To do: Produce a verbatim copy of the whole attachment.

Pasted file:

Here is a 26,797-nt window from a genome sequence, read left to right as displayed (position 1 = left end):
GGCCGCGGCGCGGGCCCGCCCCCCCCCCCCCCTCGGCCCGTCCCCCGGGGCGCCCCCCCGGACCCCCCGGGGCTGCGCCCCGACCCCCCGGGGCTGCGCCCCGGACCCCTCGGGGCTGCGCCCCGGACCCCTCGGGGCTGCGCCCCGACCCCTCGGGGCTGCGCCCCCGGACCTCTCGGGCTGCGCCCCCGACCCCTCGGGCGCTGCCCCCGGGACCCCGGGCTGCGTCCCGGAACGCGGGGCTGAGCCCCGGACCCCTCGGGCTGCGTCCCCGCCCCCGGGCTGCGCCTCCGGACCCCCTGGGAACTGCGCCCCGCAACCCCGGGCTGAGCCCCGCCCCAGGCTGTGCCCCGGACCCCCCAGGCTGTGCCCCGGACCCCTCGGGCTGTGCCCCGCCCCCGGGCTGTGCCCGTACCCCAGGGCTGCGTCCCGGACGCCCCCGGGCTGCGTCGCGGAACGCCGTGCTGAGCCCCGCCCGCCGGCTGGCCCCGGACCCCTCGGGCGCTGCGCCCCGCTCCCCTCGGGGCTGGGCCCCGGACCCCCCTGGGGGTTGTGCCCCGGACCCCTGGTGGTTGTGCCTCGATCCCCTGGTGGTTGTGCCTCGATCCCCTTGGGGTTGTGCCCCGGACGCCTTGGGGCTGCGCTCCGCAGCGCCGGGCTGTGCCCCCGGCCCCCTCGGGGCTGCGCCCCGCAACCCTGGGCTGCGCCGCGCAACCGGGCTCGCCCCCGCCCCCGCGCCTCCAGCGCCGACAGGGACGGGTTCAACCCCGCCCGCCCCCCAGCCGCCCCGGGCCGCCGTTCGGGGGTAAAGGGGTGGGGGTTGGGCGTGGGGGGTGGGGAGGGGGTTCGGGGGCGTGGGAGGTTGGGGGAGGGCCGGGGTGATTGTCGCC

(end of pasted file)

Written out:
Here is a 26,797-nt window from a genome sequence, read left to right as displayed (position 1 = left end):
GGCCGCGGCGCGGGCCCGCCCCCCCCCCCCCCTCGGCCCGTCCCCCGGGGCGCCCCCCCGGACCCCCCGGGGCTGCGCCCCGACCCCCCGGGGCTGCGCCCCGGACCCCTCGGGGCTGCGCCCCGGACCCCTCGGGGCTGCGCCCCGACCCCTCGGGGCTGCGCCCCCGGACCTCTCGGGCTGCGCCCCCGACCCCTCGGGCGCTGCCCCCGGGACCCCGGGCTGCGTCCCGGAACGCGGGGCTGAGCCCCGGACCCCTCGGGCTGCGTCCCCGCCCCCGGGCTGCGCCTCCGGACCCCCTGGGAACTGCGCCCCGCAACCCCGGGCTGAGCCCCGCCCCAGGCTGTGCCCCGGACCCCCCAGGCTGTGCCCCGGACCCCTCGGGCTGTGCCCCGCCCCCGGGCTGTGCCCGTACCCCAGGGCTGCGTCCCGGACGCCCCCGGGCTGCGTCGCGGAACGCCGTGCTGAGCCCCGCCCGCCGGCTGGCCCCGGACCCCTCGGGCGCTGCGCCCCGCTCCCCTCGGGGCTGGGCCCCGGACCCCCCTGGGGGTTGTGCCCCGGACCCCTGGTGGTTGTGCCTCGATCCCCTGGTGGTTGTGCCTCGATCCCCTTGGGGTTGTGCCCCGGACGCCTTGGGGCTGCGCTCCGCAGCGCCGGGCTGTGCCCCCGGCCCCCTCGGGGCTGCGCCCCGCAACCCTGGGCTGCGCCGCGCAACCGGGCTCGCCCCCGCCCCCGCGCCTCCAGCGCCGACAGGGACGGGTTCAACCCCGCCCGCCCCCCAGCCGCCCCGGGCCGCCGTTCGGGGGTAAAGGGGTGGGGGTTGGGCGTGGGGGGTGGGGAGGGGGTTCGGGGGCGTGGGAGGTTGGGGGAGGGCCGGGGTGATTGTCGCC